As a forgiving film fan, I was appalled by the recent news that 20th Century Fox was planning on remaking Commando, the 1985 action flick that became Arnold Schwarzenegger’s first star vehicle after The Terminator the previous year. Hollywood’s fascination with remakes is too well-known, but surely someone could have drawn a line with Commando.
The film has Schwarzenegger as – what else? – a one-man wrecking crew named John Matrix determined to rescue his daughter after she’s kidnapped by a South American dictator and his band of goons (the leader of which is one of Matrix’s old war buddies). Unsurprisingly, Matrix wins, having relentlessly slaughtered well over a hundred bad guys in the process and delivered the first of many hilarious quips in Schwarzenegger’s film career.
If this plot sounds familiar, it’s because it’s been done a million times since. That’s why a Commando remake – no matter how much of a “real-world spin” Fox promises to give it – makes no sense. Just make another movie about one determined, skillful man who has to rescue a family member from a bunch of silly thugs. (As a matter of fact, Fox did just that two years ago with Liam Neeson in Taken.)
A Commando remake would likely earn demerits for mucking with the over-the-top action violence, eminently quotable lines and unnecessary homoerotic tension between Matrix and the villainous Bennett (who, through actor Vernon Wells, comes off as an Australian Freddie Mercury on steroids). It would also miss out on one of the most goofy, enjoyable turns by composer James Horner.
Film score fans are often divided on Horner; in spite of his high points (Star Trek II: The Wrath of Khan, Titanic), he’s seen by some as overly simplistic and at times outright plagiaristic. But there’s no precedent for the Commando score, which runs on a pulsating synthesizer rhythm and is embellished with steel drums and saxophones. It’s exactly the kind of over-the-top audio experience you’d expect from as ridiculous a film as this one, and it has a strange sort of staying power.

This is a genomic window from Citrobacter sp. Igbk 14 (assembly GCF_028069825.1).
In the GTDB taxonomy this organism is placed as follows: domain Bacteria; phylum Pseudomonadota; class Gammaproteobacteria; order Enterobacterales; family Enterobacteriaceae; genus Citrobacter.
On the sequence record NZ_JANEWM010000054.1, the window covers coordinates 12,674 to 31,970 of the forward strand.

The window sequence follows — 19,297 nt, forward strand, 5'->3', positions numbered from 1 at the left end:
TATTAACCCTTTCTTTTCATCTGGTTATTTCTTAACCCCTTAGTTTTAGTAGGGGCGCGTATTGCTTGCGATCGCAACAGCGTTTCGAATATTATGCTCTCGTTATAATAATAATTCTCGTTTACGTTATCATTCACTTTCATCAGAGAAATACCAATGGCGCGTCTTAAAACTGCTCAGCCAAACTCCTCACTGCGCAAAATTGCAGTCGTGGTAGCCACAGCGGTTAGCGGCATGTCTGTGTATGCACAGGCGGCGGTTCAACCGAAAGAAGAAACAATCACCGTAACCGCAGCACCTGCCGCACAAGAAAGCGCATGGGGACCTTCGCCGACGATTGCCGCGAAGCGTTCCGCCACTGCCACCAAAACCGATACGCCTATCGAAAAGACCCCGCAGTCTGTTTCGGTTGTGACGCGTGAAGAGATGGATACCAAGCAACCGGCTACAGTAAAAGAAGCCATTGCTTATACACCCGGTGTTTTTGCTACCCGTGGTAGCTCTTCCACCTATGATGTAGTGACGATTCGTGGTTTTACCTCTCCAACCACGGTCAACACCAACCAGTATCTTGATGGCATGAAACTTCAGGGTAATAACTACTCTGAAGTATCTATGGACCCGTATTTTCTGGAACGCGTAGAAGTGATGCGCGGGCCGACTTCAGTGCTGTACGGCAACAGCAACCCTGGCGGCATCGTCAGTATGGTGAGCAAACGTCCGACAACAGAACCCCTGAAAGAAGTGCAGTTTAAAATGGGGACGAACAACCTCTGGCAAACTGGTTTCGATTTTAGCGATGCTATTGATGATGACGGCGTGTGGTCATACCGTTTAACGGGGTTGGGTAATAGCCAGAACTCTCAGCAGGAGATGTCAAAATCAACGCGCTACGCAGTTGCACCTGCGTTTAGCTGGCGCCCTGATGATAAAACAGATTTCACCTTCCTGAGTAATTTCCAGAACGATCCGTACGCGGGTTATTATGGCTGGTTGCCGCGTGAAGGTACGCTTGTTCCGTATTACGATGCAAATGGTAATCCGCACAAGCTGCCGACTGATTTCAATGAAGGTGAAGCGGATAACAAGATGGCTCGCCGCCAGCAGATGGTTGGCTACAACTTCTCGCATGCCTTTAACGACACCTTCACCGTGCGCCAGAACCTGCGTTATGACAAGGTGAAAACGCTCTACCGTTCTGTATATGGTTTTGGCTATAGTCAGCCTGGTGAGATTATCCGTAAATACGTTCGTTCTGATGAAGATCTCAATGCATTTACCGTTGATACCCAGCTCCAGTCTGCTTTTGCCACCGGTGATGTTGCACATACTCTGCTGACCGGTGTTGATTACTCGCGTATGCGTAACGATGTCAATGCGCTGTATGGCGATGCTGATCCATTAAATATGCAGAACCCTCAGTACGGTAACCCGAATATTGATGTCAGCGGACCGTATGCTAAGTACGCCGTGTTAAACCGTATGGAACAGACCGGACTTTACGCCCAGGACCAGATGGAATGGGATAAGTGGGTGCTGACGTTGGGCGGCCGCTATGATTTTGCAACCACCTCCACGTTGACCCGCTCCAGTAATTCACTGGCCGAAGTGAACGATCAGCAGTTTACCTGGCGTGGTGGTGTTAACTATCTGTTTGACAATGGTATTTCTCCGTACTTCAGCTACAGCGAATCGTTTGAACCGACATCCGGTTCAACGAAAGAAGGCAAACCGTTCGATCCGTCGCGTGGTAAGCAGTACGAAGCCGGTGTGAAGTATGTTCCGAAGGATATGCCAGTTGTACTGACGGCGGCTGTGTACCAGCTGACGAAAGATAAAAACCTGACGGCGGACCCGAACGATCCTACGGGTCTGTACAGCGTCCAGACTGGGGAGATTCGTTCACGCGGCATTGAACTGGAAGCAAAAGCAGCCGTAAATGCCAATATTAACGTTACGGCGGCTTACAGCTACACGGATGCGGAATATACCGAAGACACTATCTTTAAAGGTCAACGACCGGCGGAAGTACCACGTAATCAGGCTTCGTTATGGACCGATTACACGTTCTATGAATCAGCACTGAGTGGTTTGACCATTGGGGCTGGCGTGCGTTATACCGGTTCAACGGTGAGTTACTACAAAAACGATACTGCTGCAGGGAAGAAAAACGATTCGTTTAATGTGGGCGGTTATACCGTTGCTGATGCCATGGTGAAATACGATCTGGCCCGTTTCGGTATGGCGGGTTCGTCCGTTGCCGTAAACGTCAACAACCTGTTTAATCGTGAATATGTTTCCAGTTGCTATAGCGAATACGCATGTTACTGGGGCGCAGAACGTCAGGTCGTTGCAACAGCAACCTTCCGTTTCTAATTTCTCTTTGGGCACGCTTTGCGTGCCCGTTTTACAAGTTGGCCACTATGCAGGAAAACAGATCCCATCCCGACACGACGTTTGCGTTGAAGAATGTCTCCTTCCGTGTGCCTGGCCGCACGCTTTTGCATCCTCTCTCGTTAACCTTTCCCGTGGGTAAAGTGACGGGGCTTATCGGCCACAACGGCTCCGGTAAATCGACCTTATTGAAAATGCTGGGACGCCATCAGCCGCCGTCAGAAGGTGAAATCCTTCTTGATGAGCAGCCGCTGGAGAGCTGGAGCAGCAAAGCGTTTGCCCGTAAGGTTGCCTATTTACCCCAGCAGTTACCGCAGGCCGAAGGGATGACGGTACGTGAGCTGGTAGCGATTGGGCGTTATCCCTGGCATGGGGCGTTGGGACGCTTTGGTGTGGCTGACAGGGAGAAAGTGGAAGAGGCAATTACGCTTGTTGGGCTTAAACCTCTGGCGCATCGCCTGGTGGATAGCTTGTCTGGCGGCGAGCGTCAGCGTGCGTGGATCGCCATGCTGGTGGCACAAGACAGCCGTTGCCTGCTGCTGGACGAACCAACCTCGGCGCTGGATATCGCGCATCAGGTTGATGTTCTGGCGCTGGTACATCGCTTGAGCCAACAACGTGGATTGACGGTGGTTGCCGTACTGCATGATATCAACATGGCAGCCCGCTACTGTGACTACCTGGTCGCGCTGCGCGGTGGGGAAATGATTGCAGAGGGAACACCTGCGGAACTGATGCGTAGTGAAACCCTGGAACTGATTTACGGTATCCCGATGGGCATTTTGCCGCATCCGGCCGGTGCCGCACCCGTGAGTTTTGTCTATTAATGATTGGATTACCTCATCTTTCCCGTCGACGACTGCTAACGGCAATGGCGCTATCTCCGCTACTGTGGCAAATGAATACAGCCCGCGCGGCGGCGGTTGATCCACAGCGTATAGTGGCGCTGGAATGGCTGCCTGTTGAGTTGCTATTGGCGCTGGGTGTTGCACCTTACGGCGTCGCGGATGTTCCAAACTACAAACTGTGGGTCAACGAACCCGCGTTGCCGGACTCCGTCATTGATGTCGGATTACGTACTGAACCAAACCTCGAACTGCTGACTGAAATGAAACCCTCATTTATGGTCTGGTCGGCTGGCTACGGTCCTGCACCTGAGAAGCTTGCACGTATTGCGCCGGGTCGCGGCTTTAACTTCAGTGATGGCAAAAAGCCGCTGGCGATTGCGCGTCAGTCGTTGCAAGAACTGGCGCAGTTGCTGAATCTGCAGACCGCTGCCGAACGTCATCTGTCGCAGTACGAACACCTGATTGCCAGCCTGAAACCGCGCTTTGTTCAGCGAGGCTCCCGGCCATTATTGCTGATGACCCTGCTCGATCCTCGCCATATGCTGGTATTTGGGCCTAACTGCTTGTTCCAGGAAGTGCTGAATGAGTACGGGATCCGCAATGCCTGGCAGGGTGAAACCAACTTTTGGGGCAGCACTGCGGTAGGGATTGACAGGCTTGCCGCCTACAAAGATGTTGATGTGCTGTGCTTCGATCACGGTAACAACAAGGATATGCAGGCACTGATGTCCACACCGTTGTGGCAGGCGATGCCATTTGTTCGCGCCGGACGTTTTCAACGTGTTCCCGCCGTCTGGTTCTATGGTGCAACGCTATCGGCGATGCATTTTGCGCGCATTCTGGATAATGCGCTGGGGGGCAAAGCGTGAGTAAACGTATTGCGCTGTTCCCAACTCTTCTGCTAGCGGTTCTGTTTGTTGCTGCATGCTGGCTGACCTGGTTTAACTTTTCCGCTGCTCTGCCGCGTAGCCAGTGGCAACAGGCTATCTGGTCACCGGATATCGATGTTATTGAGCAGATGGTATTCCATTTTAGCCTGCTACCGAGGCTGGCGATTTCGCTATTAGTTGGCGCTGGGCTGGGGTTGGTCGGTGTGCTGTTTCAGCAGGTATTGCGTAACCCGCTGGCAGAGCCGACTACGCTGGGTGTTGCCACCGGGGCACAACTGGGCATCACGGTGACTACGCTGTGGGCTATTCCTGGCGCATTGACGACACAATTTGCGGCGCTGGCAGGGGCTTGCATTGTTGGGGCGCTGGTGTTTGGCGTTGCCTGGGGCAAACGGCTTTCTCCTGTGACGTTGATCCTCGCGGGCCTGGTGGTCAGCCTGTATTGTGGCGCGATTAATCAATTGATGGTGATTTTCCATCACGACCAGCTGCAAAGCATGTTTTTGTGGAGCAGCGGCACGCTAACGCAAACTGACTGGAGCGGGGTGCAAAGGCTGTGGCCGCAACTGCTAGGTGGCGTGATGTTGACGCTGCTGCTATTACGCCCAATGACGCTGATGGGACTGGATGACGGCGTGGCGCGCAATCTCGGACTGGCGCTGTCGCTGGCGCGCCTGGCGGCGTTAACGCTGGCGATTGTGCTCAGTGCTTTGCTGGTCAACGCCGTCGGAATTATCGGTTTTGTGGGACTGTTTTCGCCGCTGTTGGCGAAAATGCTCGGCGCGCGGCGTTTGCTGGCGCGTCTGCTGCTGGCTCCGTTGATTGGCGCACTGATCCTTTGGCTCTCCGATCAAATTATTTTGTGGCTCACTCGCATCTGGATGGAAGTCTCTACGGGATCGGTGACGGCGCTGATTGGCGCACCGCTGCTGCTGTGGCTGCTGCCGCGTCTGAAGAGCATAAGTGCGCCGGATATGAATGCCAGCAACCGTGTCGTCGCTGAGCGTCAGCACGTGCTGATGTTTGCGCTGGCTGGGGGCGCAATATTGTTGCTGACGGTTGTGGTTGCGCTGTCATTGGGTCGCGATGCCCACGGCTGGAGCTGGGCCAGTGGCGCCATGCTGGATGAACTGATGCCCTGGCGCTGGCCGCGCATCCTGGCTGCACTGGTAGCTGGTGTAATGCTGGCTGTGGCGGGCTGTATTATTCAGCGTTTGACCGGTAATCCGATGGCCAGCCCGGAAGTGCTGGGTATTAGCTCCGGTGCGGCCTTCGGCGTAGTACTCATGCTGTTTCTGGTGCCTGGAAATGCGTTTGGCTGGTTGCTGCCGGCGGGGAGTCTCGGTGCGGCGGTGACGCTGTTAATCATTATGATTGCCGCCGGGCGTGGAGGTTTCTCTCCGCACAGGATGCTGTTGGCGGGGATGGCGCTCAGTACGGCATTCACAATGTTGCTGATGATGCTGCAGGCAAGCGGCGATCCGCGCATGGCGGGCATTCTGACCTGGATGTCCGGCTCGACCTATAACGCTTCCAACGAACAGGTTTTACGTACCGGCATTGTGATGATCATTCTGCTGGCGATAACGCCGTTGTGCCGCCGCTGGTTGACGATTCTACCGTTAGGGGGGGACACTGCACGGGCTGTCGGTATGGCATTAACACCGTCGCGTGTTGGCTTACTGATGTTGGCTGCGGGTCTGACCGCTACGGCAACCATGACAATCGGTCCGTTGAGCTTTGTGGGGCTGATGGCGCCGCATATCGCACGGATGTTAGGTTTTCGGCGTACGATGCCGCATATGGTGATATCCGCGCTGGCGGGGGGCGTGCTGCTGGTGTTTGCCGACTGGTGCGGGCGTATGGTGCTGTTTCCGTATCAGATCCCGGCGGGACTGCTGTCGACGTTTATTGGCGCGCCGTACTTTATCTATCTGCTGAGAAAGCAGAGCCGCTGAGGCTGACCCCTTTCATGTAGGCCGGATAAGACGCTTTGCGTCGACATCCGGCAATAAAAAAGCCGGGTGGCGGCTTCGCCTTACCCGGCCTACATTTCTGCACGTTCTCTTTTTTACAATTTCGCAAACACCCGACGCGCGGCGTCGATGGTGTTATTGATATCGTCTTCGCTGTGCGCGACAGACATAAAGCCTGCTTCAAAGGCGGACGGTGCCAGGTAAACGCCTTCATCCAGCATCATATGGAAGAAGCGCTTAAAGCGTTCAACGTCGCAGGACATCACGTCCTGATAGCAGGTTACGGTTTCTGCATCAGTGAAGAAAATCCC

Indeed, when Commando finally got a release from Varese Sarabande in 2003, it sold out of its pressing rather swiftly. Copies on the secondary market can fetch for well over $100, and one can only hope that someday Varese might repress it for fans who missed out the first time around.
But Varese’s CD doesn’t tell the whole aural story of the film. Commando is one of those ’80s action flicks with a cheesy inspirational end title theme – in this case, it’s the rocking “We Fight for Love” by beloved Duran Duran offshoot The Power Station. This recording is notable within the band’s own history; original vocalist Robert Palmer split off from the group before the group ever conducted a real tour, and vocalist Michael Des Barres was quickly hired to fill in for him, taking them through the tour, Live Aid and an episode of Miami Vice. His only studio collaboration with the band was this song, and it too went unreleased until 2005, when EMI commemorated the 20th anniversary of the original Power Station LP by releasing a bonus-laden CD/DVD version in 2005. The Commando tune, now named by the film’s tagline (“Someday, Somehow, Someone’s Gotta Pay”), was one of the most welcome additions to the package.
James Horner – Commando: Original Motion Picture Soundtrack (Varese Sarabande VCL 1103 1026, 2003)
- Prologue/Main Title (3:58)
- Ambush and Kidnapping (2:35)
- Captured (2:14)
- Surprise (8:19)
- Sully Runs (4:34)
- Moving Jenny (3:44)
- Matrix Breaks In (3:29)
- Infiltration, Showdown and Finale (14:33)
The Power Station, The Power Station: 20th Anniversary Edition (EMI 7243 5 70874 0 7 (U.K.)/Capitol 7243 8 66315 0 3 (U.S.), 2005)
Disc 1: Original LP and extra tracks
- Some Like It Hot
- Lonely Tonight
- Get It On (Bang a Gong)
- Go to Zero
- Harvest for the World
- Still in Your Heart
- Someday, Somehow, Someone’s Gotta Pay *
- The Heat is On (7″ B-side – Parlophone R-6091, 1985)
- Communication (Special Club Mix) (12″ A-side – Parlophone R-6114, 1985)
- Get It On (Bang a Gong) (45 Mix) (7″ A-side – Parlophone R-6096, 1985)
- Some Like It Hot and the Heat is On (12″ A-side – Parlophone 12R-6091, 1985)
- Communication (7″ Remix) (7″ A-side – Parlophone R-6114, 1985)
- Some Like It Hot (7″ Edit) (7″ A-side – Parlophone R-6091, 1985)
Tracks 1-8 released as The Power Station 33 1/3 (Parlophone EJ 240297 (U.K.), 1985)
Track 9 previously unreleased
Disc 2: DVD
- The Power Station MTV Special (includes videos for “Some Like It Hot,” “Get It On” and “Communication”
- Some Like It Hot (Live on Saturday Night Live, 1985)